The Wicked King by Holly Black

When it comes to sequels, it’s easy to be hit with the gnawing question of: will it be better than the first or not? Expectations mount for them, especially if you deeply loved the first book, which would be me with The Cruel Prince, and you’ve been left alone for a year to develop theories and wishes while anticipation grows.

The Wicked King by Holly Black
Buy on Amazon


Writing is a gateway to presence. And so much more! Start a book blog to pursue huge profits, enriching presence, meaningful work.  these tips  helped us earn $5,400+ in December 2018.

However, I’ve never been let down by a Holly Black book, and the arrival of The Wicked King was no different! It was perfect and frightfully cunning and vicious — just as promised. It also cemented the promise that this series will always leave you with a cliff-hanger ending that leaves you gasping for a year until the next release. Excellent.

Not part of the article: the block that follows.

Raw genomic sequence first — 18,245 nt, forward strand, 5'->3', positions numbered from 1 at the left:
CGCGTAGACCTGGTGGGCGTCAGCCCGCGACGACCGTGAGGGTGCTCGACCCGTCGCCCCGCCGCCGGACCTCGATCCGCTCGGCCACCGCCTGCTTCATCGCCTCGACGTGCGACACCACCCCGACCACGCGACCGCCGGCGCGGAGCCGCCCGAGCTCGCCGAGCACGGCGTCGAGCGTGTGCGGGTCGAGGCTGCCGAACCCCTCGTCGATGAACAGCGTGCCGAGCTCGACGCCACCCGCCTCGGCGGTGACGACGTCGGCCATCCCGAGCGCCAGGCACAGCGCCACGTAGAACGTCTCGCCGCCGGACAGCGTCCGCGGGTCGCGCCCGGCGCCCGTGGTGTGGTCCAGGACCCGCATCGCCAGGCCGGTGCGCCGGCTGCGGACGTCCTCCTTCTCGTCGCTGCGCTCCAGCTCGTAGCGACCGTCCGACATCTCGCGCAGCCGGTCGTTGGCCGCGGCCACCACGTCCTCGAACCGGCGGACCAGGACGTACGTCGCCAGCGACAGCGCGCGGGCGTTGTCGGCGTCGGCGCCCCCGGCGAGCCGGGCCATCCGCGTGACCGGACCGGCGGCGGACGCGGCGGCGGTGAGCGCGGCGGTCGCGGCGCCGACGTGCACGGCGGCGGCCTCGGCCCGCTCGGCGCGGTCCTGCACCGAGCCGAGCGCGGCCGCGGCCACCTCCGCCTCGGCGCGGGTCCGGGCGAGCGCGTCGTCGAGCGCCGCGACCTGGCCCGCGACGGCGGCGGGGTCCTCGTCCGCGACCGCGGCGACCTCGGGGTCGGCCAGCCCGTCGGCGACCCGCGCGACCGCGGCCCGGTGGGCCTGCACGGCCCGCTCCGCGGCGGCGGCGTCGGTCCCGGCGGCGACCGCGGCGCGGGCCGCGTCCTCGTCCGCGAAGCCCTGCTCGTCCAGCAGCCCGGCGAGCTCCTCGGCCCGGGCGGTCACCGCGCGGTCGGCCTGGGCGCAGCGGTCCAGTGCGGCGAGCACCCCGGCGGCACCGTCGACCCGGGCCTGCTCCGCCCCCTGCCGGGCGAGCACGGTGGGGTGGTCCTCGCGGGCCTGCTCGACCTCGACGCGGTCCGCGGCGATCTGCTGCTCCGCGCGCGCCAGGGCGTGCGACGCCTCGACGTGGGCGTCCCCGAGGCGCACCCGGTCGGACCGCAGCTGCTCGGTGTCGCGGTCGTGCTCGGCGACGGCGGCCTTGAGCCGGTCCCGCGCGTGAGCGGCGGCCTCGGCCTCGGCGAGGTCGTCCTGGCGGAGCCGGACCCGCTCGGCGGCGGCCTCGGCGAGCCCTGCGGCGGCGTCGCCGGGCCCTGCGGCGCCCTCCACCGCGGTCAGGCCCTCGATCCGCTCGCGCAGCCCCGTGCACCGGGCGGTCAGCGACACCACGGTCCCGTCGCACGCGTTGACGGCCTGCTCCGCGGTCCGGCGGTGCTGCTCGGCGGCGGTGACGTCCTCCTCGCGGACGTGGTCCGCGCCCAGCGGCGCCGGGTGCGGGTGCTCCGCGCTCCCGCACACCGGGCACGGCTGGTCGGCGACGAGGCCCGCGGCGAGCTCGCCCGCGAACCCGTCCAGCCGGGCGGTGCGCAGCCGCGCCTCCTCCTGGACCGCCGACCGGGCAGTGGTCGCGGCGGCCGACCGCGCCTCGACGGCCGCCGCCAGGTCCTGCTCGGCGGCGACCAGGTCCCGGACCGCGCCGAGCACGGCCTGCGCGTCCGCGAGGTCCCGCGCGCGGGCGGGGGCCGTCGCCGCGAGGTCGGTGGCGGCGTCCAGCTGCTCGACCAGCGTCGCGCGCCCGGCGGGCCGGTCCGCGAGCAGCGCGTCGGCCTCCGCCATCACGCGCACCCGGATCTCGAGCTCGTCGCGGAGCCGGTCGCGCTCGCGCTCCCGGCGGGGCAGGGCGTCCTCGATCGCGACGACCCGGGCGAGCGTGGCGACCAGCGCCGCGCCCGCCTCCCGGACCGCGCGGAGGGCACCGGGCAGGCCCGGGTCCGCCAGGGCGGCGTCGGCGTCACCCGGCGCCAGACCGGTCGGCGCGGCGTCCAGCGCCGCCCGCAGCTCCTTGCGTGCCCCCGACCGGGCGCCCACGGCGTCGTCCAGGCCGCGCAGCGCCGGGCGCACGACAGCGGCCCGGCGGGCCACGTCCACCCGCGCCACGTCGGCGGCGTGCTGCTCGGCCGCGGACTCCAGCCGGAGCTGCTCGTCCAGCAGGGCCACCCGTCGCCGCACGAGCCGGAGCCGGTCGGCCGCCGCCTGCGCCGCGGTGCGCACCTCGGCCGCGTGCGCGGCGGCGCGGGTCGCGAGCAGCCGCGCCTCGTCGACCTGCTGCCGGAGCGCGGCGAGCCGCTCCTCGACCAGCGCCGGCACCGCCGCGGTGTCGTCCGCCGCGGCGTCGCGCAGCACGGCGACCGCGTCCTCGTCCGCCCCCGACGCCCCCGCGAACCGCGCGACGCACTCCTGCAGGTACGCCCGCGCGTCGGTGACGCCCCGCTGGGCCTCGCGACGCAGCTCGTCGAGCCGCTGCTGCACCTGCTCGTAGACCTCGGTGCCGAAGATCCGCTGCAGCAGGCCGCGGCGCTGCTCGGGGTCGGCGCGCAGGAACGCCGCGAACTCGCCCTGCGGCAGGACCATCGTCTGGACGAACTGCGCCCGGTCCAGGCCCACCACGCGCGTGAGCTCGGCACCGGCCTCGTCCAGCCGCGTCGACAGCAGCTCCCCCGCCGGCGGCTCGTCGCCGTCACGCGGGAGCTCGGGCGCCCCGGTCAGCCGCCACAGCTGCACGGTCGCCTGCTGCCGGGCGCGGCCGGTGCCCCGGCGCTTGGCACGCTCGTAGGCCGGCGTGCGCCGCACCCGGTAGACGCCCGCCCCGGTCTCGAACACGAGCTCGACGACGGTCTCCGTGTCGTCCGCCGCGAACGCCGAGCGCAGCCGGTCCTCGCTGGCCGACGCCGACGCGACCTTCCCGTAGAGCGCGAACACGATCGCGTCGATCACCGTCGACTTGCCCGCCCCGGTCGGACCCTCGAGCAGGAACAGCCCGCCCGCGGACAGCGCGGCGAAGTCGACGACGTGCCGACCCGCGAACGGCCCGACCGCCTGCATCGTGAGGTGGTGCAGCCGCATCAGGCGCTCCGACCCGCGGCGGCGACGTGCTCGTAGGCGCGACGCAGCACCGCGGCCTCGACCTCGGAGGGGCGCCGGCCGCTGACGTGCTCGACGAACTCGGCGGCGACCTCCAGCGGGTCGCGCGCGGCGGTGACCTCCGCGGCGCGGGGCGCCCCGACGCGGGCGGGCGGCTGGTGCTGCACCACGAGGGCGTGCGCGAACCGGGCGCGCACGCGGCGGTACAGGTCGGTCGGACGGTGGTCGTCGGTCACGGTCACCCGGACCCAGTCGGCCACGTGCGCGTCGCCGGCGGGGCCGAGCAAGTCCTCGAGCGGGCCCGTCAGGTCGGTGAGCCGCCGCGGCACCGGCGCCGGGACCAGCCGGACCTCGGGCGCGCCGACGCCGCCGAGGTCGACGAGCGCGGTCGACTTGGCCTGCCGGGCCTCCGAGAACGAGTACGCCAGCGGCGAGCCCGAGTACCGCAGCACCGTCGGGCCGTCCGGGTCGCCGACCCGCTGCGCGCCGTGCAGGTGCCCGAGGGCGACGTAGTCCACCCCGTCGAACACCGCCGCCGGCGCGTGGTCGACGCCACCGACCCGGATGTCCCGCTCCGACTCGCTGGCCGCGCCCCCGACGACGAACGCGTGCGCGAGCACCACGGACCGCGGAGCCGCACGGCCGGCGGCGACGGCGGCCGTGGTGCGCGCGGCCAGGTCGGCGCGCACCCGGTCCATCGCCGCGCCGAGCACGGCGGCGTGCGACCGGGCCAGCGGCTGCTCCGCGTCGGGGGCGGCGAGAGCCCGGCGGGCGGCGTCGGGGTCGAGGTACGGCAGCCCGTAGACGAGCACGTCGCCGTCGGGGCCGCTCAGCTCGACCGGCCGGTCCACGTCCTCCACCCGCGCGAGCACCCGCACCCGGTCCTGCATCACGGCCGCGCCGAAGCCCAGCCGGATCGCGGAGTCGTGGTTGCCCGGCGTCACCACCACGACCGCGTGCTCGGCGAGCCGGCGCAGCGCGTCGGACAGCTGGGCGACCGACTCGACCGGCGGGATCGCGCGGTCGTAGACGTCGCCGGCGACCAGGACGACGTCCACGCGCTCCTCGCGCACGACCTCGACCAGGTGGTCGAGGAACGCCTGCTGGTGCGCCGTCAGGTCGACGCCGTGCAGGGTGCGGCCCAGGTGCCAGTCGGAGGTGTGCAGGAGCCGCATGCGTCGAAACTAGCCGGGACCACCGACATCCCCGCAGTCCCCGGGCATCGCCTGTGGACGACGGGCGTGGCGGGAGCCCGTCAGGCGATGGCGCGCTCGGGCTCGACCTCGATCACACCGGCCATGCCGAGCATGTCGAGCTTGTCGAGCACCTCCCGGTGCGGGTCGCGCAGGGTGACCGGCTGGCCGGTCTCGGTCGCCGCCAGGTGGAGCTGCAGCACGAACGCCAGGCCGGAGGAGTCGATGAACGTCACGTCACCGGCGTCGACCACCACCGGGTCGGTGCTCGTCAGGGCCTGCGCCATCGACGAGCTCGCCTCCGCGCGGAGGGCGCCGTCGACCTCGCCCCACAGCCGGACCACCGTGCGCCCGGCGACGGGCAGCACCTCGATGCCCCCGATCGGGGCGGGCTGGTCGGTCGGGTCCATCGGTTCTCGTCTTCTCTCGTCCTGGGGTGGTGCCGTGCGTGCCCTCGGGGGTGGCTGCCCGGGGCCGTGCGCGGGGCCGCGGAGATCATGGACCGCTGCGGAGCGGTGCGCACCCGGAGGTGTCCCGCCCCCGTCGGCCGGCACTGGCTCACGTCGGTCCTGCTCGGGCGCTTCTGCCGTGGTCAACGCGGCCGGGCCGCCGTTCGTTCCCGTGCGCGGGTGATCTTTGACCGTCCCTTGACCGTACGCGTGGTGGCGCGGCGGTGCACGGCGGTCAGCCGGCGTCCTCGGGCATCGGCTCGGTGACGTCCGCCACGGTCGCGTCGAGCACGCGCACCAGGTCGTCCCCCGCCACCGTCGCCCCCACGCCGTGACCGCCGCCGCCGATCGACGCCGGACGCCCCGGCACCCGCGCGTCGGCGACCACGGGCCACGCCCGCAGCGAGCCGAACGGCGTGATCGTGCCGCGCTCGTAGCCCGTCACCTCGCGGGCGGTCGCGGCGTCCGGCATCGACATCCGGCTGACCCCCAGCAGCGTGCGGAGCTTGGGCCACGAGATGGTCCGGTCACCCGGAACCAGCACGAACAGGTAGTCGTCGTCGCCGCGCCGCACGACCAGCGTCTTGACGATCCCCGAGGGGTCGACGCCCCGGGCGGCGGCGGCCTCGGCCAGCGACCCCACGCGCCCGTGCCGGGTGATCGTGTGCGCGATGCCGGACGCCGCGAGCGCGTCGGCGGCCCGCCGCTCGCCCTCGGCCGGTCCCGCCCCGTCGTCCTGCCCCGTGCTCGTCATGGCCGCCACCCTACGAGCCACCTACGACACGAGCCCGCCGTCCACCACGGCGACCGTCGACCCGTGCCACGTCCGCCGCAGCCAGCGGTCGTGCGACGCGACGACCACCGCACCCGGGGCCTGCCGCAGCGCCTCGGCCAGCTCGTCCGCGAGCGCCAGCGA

The Book in 3 Sentences

Several months after Jude Duarte outwitted the entire Faerie kingdom and put Cardan, the insolent and insufferable youngest prince, on the throne, she’s barely clinging to power. It turns out snatching a throne is more comfortable than keeping it. Now she’s playing mind-games with the court, fending off assassinations, trying to catch the unraveling threads of an oncoming war with the Queen of the Undersea, and she has no idea if Cardan loves her or is using her.

Cunning Mind Games? Here we Come!

One thing I’m entirely fond of in this series is how it’s here to make you second-guess and doubt yourself (and others) the entire way. As we’re in Jude’s first-person limited perspective, we’re trapped with her in the panic and anxiety of not knowing whom to trust.

For a court full of faeries who cannot lie, they sure find ways to twist things. Jude has claimed the throne and is effectively ruling through Cardan, although nobody knows that he’s sworn to do whatever she says. However, handling a whole kingdom when you’re only seventeen and you have absolutely no one to trust? It’s intense. It’s too much.